Hi, EyeEm Georgios Karamanis
By Severin - 7 min read
We’re proud to introduce Georgios Karamanis to you today! Originally from Greece, Georgios moved to Uppsala, Sweden to work as a psychiatrist. Being devoted to the calm atmosphere and beautiful storytelling in his images for a long time, we dropped into Georgios’ holiday plans to ask him a few questions about his approach, style and the connection between psychiatry and photography…
we’re proud to introduce Georgios Karamanis to you today!Originally from Greece, Georgios moved to Uppsala, Sweden to work as a psychiatrist. Being devoted to the calm atmosphere and beautiful storytelling in his images for a long time, we dropped into Georgios’ holiday plans to ask him a few questions about his approach, style and the connection between psychiatry and photography…
Hello Georgios! Why don’t you tell us a little bit about yourself: who are you, where do you come from, what do you do and what did you eat for breakfast today?
Hello everyone! So, I’m Georgios, I was born in Thessaloniki, Greece. I moved to Sweden about 6 years ago. I live in Uppsala where I work as a psychiatrist and freelance photographer.
My breakfast was cereal with yogurt and honey, bread with peanut butter and frappé coffee. Not bad!
Wow! Is this your daily treat in Uppsala or are you somewhere special at the moment?
Actually, I’m on vacation with my girlfriend. We’re in Chalkidiki, Greece and it’s been really hot the last days!
How did you end up in Sweden? How’s life there?
The reason I moved to Sweden was my work. After medical school I did the first part of my training in Greece and then decided to move and continue in Sweden, which is a popular destination for Greek doctors. I lived in Stockholm for some months learning Swedish and then moved to Uppsala where I got a job.
Uppsala is a beautiful city, I really like it there. People are generally nice and coming from Greece hasn’t been a problem for me. I’m not the typical Greek and I always wanted to live abroad, so I really like living in Sweden and at the same time having the ability to come to Greece whenever I want.
Tell us a bit more about your work: being a psychiatrist and a freelance photographer is quite an unusual combination. Do you see synergies between these two professions? Or in other words: Do you photograph differently because you’re a psychiatrist?
That’s a good question. I don’t know if being a psychiatrist really affects the way I see the world as a photographer. I prefer to think that everything I do is influenced by my personality, experiences and interests. When it comes to psychiatry and photography for example, that would be my interest in the human behaviour or observing people in general.
Does that mean you do a lot of street photography? Are you inspired just by watching what’s going on on the streets, capturing fleetings moments?
I do like street photography a lot. As you said, I’m inspired by watching what’s happening around me when I walk, it’s so fascinating! I really enjoy looking around and seeing all these small details, how people interact with each other, their expressions or how they look in the environment at the moment. My street photography skills are not yet at the point where I can capture all the moments I see, but I’m still learning and trying to get better at it.
Please show us one of your recent images and tell us the story behind..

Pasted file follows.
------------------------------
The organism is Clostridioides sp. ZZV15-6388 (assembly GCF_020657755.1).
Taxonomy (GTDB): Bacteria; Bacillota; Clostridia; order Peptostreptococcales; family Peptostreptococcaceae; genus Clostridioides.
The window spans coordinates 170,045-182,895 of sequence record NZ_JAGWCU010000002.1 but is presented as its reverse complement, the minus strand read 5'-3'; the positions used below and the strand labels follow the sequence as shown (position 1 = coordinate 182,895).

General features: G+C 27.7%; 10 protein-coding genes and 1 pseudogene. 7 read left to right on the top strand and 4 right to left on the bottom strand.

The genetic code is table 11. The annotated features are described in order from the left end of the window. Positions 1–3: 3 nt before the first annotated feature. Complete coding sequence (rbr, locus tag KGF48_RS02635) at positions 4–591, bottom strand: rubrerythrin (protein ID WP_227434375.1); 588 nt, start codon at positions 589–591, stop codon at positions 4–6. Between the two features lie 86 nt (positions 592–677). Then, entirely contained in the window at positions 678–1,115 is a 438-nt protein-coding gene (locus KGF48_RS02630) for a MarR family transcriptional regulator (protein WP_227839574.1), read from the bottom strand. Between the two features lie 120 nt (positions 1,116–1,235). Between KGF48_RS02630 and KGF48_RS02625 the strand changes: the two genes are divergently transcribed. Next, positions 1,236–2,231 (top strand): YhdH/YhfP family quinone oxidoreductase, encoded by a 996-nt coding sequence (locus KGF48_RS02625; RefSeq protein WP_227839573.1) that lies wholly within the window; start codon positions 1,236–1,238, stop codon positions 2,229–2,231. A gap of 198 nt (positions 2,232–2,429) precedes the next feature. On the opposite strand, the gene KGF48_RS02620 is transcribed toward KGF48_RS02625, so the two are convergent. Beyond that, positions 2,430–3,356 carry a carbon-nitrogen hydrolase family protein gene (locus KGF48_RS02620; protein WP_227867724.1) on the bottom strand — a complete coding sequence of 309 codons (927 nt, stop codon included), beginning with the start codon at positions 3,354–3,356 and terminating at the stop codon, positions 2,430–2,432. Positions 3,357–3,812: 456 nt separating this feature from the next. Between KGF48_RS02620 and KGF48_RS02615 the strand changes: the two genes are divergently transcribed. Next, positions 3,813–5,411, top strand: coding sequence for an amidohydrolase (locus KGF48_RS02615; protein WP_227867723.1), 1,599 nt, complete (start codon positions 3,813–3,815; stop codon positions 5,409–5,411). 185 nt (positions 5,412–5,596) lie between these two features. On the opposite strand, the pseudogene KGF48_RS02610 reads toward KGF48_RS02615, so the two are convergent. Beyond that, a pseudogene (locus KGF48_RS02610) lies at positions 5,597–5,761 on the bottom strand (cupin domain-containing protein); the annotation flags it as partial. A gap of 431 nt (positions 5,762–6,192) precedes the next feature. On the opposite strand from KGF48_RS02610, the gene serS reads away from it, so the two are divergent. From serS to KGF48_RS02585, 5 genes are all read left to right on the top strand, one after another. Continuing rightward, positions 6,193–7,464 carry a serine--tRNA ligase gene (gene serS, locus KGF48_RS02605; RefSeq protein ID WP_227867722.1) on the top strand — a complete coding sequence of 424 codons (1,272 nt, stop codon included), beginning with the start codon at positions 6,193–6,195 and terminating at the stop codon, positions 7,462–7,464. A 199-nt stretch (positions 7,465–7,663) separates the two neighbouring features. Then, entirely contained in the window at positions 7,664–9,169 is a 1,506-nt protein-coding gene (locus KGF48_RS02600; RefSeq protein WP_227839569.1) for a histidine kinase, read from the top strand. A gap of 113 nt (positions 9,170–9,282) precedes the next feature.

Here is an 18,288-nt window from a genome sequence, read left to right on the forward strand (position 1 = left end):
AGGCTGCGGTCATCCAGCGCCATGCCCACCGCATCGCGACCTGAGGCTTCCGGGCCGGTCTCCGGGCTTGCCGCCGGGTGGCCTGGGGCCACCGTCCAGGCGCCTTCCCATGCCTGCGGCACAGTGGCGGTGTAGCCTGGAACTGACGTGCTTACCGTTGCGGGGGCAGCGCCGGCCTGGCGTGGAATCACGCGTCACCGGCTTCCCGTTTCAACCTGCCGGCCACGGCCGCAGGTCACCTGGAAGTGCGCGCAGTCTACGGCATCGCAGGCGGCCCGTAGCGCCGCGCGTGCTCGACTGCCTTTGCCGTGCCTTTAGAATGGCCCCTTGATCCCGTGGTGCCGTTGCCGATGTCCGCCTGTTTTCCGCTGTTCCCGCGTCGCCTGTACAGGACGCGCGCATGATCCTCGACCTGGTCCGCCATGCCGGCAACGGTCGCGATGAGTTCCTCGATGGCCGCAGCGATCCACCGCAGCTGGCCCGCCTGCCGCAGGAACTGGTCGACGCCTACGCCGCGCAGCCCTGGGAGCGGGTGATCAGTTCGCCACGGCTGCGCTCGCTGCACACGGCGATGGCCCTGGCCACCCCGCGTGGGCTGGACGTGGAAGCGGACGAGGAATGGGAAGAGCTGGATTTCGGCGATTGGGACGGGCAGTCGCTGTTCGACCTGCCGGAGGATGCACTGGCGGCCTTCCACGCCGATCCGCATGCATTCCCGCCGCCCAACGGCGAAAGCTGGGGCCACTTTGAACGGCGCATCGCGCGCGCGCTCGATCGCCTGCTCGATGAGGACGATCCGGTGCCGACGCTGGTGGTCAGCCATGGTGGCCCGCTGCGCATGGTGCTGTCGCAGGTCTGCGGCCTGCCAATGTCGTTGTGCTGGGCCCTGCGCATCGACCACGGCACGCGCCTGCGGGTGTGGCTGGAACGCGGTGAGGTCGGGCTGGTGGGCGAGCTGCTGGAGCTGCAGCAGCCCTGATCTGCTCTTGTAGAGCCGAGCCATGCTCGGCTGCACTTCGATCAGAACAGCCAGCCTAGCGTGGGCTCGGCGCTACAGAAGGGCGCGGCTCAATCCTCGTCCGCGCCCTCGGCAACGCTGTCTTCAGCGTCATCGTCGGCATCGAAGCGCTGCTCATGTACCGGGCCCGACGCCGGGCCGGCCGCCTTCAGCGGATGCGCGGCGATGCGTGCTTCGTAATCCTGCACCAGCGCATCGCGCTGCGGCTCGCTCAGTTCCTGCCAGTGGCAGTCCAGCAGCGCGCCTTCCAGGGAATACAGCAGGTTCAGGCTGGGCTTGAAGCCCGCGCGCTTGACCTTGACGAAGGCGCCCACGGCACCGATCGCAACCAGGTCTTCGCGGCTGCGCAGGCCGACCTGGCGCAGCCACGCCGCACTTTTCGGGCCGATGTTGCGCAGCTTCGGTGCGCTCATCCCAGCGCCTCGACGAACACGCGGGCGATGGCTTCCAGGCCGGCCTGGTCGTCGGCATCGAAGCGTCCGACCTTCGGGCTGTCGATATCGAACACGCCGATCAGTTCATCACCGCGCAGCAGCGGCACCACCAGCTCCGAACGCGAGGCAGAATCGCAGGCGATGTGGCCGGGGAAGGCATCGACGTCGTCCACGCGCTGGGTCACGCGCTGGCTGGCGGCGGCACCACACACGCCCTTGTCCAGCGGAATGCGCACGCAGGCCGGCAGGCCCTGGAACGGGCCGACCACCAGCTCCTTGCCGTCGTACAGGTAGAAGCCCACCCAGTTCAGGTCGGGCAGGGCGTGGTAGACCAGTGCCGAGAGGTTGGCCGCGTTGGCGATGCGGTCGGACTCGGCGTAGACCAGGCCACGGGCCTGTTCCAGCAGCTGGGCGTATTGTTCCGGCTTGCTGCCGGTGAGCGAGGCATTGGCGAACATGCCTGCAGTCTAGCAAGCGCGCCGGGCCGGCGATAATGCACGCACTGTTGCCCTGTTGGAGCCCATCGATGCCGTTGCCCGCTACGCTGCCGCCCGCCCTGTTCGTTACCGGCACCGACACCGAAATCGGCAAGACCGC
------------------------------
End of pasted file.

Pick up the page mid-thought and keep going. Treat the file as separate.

It’s an image I took at the airport in Zurich. I was at the airport waiting for my connection flight, when I saw this area with great light. It was generally dark and the lights from the ceiling were quite strong. I knew it would make a good image, so I stood there for some time and waited. The problem was that there were too many people walking to different directions, but I got lucky when the man in the suit walked just under the light.
Now that you’re on vacation, can you use some streetphotography practices at the beach?
Absolutely! I shoot every single day and since I’ve been to these places before, I don’t need to get any touristy shots. I like the high contrast of the direct sunlight, so it’s a good opportunity to make some images, I hope I have some good ones when I get home.
Tell me a bit about how you select your photos. Your photo stream on EyeEm looks very selected, it seems like you only share very few of your snaps.
Nice to hear that. I’m bad at sharing everyday snaps, I want every image I share online to have some artistic value. I’ve always considered EyeEm as of higher quality than some other photo sharing platforms and I don’t feel I have to upload every single image here, so I’ve been trying to share only the best images and be as consistent as I can.
Would you say that photography is part of your life?
Photography is definitely part of my everyday life and it’s growing more and more! I typically shoot when I’m on my way to somewhere. I try to make some images every day, it doesn’t matter if they’re good or bad, I just shoot to keep in shape!
Sometimes I’ll go out for a photo walk either by myself or with my friend Niklas, who is also interested in street photography and a very interesting person to talk to. Recently I was in Stockholm and met with some talented guys from the Stockholm streettogs group, a relatively new but very active and promising community!
Final question: on what projects are you currently working on?
I’m still working on my summer project, it’s the first time I shoot during vacations having a project on mind, so I don’t know how the images will turn out. I’ve also done a shooting for a friend who has a medical lab and I’ve started editing the photos for his website.
Thank you for the interview, Georgios!